Under the able guidance of ICNL instructors, the boys completed all the practical sessions successfully. They took part in a jungle trek to reach Shilalipi (a sermon of emperor Ashoka inscribed on a stone in the Pali language). The trek was very enjoyable for all. Mr. Bivujit Mukhoty, Prog. Manager IAYP took an enriching class on nature study and camping in the vicinity of Shilalipi.

A gala camp-fire was organized on 19th February evening. The campers entertaned the audience with a cultural performance. The camp-fire ended with a grand feast. The team returned to Kolkata early morning on 21st February 2015.

Being an Award Leader I have noticed that this Adventurous Journey incorporated so many Life Skills into our visually challenged Awardees. During these days participants enhanced their self-reliance, self-confidence, leadership skills, and working ability as part of a team. They gained the appropriate knowledge and skills to make an Adventurous Journey successful and improved their investigating, reviewing, planning and presentational skills.

I convey my heartfelt thanks to IAYP -- INDIA and ICNL instructors for their path-finding efforts to empower our visually challenged participants for their future life.

My Residential Project Experience

Monalisa Paul, Gold participant from Sri Sarada Math - Rasik Bhita sharing her Residential Project experience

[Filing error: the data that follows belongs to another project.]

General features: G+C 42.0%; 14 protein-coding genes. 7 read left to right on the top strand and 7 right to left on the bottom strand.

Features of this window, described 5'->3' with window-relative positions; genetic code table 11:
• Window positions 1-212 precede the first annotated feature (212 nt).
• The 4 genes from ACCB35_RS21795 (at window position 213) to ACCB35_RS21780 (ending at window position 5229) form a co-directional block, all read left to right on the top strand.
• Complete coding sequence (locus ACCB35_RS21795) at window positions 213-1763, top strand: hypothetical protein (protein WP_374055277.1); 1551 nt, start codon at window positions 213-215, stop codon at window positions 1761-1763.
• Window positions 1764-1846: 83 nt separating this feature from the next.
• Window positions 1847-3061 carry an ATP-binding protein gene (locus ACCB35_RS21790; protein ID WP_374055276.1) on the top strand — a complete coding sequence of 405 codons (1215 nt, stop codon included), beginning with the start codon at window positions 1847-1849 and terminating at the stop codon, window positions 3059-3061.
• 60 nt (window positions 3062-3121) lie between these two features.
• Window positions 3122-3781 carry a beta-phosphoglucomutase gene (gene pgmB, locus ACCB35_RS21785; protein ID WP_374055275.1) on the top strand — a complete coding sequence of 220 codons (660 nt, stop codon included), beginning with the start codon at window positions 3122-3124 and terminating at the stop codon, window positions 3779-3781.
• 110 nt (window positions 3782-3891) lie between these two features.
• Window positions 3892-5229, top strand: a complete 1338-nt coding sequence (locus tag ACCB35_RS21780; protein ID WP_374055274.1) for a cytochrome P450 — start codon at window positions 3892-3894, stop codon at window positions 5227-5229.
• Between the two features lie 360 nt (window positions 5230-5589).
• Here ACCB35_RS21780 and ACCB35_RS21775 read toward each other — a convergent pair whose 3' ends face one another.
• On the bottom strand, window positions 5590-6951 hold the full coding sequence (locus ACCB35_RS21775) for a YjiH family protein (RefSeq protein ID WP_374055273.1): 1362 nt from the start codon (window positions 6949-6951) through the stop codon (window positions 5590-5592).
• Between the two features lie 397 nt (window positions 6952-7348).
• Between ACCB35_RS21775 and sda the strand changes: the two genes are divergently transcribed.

It was a wonderful experience to have an expedition with the Narendrapur Ramakrishna Mission Blind Boys Academy at Susunia Hills in Bankura District from 16th February to 21st February, 2015. We were four awardees from Sri Sarada Math, Rasik Bhita. It was my Residential Project to qualify for the Gold Award. My responsibility was to escort one of the visually challenged participants during the expedition and it was a big opportunity for me to work the entire day with him and escort and guide him properly. I had heard about the activities of the visually challenged people but had not interacted with them personally. So it was a wonderful opportunity to know them closely. I learnt how to handle and deal with differently abled persons in different manners. I realized that we should have some knowledge while dealing with differently abled participants and I gained this from the expedition. We did all the activities like rappelling, trekking, climbing and it was wonderful to see how amazingly the visually challenged participants did all the activities with us correctly. Those of us who have sight can easily see and find out the ways to trek and climb the rocks. But those who don't have sight did the same activities while following instructions and using their other senses. We enjoyed the entire trip with our wonderful companions, learning compassion from them. We also learnt the Braille system from them. They easily came to know all of our names by listening to our voices and touching hands.  Now after spending such golden moments with them I have started to believe that nothing is impossible in life.